Strengths and Limitations of the Study

To the best of our knowledge, this is the only study evaluating the influence of three types of living arrangements (living alone, in nursing homes and with family) on the prevalence of falls after TJA. Most previous studies evaluated only institutionalized patients or patients living alone compared to those living with others, without distinguishing between family and nursing homes. In our country, we face two important aspects: the increasing tendency of placing elderly people in nursing homes and the free access to TJA due to a national health program for joint replacement. Therefore, the increasing number of TJA interventions calls for the development of preventive measures and better rehabilitation protocols in order to maintain the high success rate of this expensive procedure. On the other hand, our results cannot be generalized as they were based exclusively on specific conditions offered by Romanian nursing homes, and their organization and available care facilities may differ significantly from other countries. It is important to mention that in Romania, patients do not receive physical therapy in the community or nursing homes, as this is only provided during hospitalization following surgical intervention.
Moreover, we did not conduct a separate analysis for patients with and without a preoperative history of falls, which is known to be a predictor of postoperative falling. Another limitation is the collection of data based on medical registers, as postoperative falls are not always properly reported by patients or their caregivers to medical authorities. Furthermore, the design of the study does not allow the confirmation of causality between the studied variables, but only a possible association between them. Larger multi-centric, prospective and randomized studies are needed for the more accurate evaluation of the impact of living arrangements on the fall rates after TJA in elderly patients.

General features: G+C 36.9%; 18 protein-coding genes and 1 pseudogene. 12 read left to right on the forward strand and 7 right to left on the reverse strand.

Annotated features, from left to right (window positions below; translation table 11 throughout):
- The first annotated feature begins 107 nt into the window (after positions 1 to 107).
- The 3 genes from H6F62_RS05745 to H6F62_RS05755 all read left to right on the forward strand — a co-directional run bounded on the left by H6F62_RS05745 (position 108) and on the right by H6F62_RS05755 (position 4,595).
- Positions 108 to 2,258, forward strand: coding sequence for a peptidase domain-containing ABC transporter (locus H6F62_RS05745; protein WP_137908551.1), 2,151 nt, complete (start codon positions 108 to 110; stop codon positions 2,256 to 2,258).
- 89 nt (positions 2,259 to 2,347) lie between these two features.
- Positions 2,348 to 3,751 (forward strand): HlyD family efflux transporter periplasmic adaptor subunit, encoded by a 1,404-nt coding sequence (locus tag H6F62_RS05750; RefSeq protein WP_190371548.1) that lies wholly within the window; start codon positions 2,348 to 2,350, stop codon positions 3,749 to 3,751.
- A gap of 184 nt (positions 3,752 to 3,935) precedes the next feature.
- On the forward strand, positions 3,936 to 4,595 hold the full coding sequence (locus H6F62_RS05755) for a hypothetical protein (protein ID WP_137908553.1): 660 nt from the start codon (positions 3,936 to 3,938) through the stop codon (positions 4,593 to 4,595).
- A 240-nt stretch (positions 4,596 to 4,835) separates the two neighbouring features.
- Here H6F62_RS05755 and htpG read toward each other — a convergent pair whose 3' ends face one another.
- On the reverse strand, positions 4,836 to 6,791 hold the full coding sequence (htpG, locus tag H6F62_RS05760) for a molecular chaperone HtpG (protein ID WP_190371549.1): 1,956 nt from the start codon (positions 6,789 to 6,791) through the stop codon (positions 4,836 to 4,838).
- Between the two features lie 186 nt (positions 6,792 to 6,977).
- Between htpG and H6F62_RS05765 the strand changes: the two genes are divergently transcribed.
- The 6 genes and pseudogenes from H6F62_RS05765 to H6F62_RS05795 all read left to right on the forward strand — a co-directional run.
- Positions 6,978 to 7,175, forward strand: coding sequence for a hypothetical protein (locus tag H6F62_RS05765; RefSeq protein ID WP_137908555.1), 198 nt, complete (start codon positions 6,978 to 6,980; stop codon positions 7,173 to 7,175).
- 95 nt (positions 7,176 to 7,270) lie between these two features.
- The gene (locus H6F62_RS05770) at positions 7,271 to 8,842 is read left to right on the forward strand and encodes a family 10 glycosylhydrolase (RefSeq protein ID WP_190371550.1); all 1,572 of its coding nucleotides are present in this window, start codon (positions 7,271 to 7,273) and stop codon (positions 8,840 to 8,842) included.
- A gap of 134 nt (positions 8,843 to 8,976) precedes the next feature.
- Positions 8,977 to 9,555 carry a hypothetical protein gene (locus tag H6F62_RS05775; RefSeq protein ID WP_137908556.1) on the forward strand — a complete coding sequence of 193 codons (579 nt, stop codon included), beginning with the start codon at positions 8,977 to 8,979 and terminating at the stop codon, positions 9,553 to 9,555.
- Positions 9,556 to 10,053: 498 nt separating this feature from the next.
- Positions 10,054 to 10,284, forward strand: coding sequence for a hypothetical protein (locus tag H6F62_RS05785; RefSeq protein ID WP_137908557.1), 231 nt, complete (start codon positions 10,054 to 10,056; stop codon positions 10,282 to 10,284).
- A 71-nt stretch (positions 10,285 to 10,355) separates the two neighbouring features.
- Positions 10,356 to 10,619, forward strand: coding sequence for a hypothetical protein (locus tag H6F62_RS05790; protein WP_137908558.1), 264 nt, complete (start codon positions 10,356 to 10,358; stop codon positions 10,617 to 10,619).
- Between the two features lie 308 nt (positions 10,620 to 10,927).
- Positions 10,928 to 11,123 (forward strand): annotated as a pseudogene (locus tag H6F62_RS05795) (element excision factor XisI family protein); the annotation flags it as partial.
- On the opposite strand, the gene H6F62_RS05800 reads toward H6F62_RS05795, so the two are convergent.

5. Conclusions

Elderly patients living alone or in institutions have similar odds of falling after joint replacement surgery. The family offers the safest environment, as these patients encountered significantly lower odds of falling compared to those living alone. The fall rates of patients with TKA living with family were comparable to those living in institutions, encouraging us to conclude that nursing homes make efforts in ensuring proper care. However, these efforts must be improved for elderly people with THA, as these faced significantly higher fall rates and the need for revision interventions.

Author Contributions

Conceptualization, A.M.P., O.M.R. and T.S.P.; methodology, A.M.P., S.G.Z. and T.S.P.; software, A.M.P. and A.M.F.; validation, A.M.P. and T.S.P.; formal analysis, O.M.R. and S.G.Z.; investigation, O.M.R.; S.G.Z. and A.M.F.; resources, T.S.P.; data curation, A.M.P., O.M.R. and S.G.Z.; writing—original draft preparation, A.M.P. and A.M.F.; writing—review and editing, O.M.R., S.G.Z. and T.S.P.; visualization, A.M.P. and A.M.F.; supervision, O.M.R., S.G.Z. and T.S.P. All authors have equally contributed to this manuscript. All authors have read and agreed to the published version of the manuscript.


This research received no external funding.

Institutional Review Board Statement

The study was conducted in accordance with the Declaration of Helsinki and approved by the Ethics Committee of the County Clinical Hospital Mureș (protocol code 17914/04.11.2022).

Informed Consent Statement

Informed consent was obtained from all subjects involved in the study.

Data Availability Statement

All relevant data are contained within the article.

Conflicts of Interest

The authors declare no conflict of interest.


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Table 1. Characteristics of the study group.